Young people and adults increasingly recognise that vocational skills are needed for participation in the world of work. For governments, public technical and vocational education and training (TVET) is seen as essential for enhancing economic competitiveness and for contributing to social inclusion, poverty reduction and sustainable development. As well as responding to labour market trends, public TVET is expected to equip learners with basic skills and to support personal and social development. Employers are increasingly emphasising the need for new “soft” skills, such as communication, negotiation and team working, in addition to technical knowledge and ability.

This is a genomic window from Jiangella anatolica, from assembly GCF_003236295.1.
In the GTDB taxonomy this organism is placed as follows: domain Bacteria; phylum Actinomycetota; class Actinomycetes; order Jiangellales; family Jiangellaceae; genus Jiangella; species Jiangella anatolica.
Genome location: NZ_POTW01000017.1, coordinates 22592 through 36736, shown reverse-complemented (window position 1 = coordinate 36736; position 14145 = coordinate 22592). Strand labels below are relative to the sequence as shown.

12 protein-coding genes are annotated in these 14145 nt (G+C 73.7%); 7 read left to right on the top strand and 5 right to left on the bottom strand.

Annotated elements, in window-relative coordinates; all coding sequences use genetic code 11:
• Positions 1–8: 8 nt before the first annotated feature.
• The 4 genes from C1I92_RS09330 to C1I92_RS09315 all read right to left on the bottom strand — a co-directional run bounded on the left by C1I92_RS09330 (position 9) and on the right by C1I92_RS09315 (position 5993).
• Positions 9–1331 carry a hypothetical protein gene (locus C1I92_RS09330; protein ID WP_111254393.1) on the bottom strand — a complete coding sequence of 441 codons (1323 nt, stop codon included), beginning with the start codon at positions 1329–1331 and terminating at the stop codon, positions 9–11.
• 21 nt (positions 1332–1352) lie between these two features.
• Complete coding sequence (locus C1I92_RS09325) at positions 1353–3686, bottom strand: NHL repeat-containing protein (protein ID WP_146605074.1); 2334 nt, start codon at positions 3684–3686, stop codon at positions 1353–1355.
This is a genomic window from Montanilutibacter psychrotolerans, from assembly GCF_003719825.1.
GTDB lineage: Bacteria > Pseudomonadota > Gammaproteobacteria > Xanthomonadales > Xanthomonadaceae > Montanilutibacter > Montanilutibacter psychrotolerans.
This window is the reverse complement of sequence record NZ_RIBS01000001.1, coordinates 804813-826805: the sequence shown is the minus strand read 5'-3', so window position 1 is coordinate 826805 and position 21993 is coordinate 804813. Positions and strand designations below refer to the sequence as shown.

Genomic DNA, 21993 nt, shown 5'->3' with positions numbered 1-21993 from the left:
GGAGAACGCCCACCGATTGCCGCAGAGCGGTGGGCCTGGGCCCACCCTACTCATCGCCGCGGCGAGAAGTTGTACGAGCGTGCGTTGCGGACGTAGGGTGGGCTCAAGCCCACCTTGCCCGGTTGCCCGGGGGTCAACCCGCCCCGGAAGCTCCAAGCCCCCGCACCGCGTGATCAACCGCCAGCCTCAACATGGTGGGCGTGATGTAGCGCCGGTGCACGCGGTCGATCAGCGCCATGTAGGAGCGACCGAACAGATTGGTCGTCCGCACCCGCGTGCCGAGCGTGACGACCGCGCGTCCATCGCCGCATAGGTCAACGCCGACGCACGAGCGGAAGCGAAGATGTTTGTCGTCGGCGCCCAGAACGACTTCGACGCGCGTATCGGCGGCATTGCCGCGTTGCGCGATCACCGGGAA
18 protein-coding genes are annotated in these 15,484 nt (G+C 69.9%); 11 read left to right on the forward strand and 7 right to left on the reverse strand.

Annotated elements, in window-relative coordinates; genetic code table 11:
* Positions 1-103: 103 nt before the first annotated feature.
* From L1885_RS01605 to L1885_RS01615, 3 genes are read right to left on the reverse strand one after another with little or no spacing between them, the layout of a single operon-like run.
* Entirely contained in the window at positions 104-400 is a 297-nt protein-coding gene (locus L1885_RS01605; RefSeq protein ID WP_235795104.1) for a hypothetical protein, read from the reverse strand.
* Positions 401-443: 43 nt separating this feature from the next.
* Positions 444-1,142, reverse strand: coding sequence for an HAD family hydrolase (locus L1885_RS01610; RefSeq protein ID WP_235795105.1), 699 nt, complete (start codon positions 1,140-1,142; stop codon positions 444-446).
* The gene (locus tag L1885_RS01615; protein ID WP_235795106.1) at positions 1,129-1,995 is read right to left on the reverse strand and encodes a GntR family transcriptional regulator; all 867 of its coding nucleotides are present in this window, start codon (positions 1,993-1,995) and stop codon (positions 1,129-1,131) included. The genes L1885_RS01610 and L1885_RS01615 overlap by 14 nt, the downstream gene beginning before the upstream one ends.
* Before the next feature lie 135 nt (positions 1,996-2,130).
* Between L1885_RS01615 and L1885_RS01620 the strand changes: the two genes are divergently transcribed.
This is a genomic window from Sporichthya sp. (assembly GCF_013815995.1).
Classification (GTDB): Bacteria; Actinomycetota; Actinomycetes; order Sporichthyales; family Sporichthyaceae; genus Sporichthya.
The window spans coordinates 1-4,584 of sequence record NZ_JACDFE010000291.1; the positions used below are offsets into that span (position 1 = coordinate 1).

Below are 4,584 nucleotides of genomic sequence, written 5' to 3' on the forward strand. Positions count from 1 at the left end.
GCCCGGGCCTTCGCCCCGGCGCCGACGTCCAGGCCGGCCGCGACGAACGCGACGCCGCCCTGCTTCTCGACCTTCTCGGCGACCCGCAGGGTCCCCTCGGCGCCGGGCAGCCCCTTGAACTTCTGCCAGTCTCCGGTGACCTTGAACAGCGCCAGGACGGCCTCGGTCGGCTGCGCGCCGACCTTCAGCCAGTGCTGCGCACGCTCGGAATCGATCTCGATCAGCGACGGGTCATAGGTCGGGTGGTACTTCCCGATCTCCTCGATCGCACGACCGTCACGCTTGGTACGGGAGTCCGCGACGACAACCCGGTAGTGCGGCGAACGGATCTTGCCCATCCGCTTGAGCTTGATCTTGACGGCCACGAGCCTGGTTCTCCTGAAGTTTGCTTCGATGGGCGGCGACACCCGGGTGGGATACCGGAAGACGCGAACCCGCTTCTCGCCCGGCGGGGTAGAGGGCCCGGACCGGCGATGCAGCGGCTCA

The 2001 UNESCO and ILO Revised Recommendation concerning Technical and Vocational Education uses “technical and vocational education” as:
“a comprehensive term referring to those aspects of the educational process involving, in addition to general education, the study of technologies and related sciences, and the acquisition of practical skills, attitudes, understanding and knowledge relating to occupations in various sectors of economic and social life”.